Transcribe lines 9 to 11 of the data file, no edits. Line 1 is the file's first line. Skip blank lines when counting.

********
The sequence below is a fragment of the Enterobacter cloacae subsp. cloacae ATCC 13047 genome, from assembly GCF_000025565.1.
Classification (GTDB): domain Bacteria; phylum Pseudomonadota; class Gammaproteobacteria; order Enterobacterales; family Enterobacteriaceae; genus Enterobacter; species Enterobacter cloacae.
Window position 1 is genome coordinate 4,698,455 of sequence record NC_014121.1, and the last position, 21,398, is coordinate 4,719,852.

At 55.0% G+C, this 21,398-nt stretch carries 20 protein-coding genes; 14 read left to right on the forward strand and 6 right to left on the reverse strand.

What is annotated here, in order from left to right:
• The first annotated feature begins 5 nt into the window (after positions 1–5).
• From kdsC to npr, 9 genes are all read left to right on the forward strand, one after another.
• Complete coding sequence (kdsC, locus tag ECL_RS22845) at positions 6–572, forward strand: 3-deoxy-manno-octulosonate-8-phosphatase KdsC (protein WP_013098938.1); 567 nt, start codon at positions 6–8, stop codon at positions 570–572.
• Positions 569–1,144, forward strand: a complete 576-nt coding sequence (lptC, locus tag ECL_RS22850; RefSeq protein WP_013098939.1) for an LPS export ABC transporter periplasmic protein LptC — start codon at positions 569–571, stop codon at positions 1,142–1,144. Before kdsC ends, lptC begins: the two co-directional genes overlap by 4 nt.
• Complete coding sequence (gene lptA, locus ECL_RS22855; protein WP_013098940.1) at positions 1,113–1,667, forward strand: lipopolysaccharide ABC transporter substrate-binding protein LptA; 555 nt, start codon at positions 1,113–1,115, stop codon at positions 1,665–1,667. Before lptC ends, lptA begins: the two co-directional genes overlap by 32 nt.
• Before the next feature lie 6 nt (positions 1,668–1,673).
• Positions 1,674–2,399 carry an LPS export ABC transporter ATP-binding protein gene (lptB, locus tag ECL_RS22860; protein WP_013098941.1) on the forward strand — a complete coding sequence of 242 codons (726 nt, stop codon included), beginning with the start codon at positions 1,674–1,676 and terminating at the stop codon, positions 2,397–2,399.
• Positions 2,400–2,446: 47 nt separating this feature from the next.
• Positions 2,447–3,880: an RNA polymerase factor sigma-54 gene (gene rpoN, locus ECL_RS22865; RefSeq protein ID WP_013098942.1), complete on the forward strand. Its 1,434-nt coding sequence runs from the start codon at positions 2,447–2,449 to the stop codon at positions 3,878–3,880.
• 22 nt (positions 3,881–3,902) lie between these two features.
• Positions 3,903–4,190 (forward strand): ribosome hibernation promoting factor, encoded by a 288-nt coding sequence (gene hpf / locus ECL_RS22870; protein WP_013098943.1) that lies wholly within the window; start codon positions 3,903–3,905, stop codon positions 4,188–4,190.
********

• Positions 569–1,144, forward strand: a complete 576-nt coding sequence (lptC, locus tag ECL_RS22850; RefSeq protein WP_013098939.1) for an LPS export ABC transporter periplasmic protein LptC — start codon at positions 569–571, stop codon at positions 1,142–1,144. Before kdsC ends, lptC begins: the two co-directional genes overlap by 4 nt.
• Complete coding sequence (gene lptA, locus ECL_RS22855; protein WP_013098940.1) at positions 1,113–1,667, forward strand: lipopolysaccharide ABC transporter substrate-binding protein LptA; 555 nt, start codon at positions 1,113–1,115, stop codon at positions 1,665–1,667. Before lptC ends, lptA begins: the two co-directional genes overlap by 32 nt.
• Before the next feature lie 6 nt (positions 1,668–1,673).